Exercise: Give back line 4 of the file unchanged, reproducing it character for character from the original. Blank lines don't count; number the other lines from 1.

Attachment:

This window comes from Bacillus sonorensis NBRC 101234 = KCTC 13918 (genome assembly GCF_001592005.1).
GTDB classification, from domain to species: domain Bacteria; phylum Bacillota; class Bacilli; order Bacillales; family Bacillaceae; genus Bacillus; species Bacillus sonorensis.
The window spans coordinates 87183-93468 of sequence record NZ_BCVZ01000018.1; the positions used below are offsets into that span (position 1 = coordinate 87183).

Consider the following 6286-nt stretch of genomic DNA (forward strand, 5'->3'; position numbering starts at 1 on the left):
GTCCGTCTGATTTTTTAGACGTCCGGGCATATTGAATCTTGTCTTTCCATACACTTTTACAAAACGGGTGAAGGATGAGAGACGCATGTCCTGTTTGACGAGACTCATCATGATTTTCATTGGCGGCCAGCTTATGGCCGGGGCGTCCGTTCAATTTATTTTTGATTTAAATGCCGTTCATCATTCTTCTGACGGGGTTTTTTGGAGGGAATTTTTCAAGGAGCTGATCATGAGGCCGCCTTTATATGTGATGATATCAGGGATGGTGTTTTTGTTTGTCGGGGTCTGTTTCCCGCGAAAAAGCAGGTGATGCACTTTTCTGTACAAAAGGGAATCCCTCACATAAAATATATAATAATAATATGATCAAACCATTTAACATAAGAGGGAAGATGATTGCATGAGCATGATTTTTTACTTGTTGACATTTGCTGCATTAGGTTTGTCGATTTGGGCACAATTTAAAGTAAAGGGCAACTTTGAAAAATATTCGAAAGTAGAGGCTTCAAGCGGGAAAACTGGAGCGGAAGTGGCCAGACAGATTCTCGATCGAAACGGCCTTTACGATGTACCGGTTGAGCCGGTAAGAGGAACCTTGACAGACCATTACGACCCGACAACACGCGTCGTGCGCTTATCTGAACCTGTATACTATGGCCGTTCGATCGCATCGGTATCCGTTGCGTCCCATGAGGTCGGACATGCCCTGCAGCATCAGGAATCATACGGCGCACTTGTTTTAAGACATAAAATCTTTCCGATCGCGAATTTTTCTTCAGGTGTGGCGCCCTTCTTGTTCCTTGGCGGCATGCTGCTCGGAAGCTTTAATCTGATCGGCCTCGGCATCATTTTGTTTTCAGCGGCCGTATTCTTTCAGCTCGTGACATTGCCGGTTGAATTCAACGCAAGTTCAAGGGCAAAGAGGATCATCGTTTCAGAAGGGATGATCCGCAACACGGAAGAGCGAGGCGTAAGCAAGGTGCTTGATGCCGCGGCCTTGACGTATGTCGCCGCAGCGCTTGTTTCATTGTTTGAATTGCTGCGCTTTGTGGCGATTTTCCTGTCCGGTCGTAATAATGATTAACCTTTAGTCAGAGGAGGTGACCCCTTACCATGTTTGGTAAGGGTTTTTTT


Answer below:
Consider the following 6286-nt stretch of genomic DNA (forward strand, 5'->3'; position numbering starts at 1 on the left):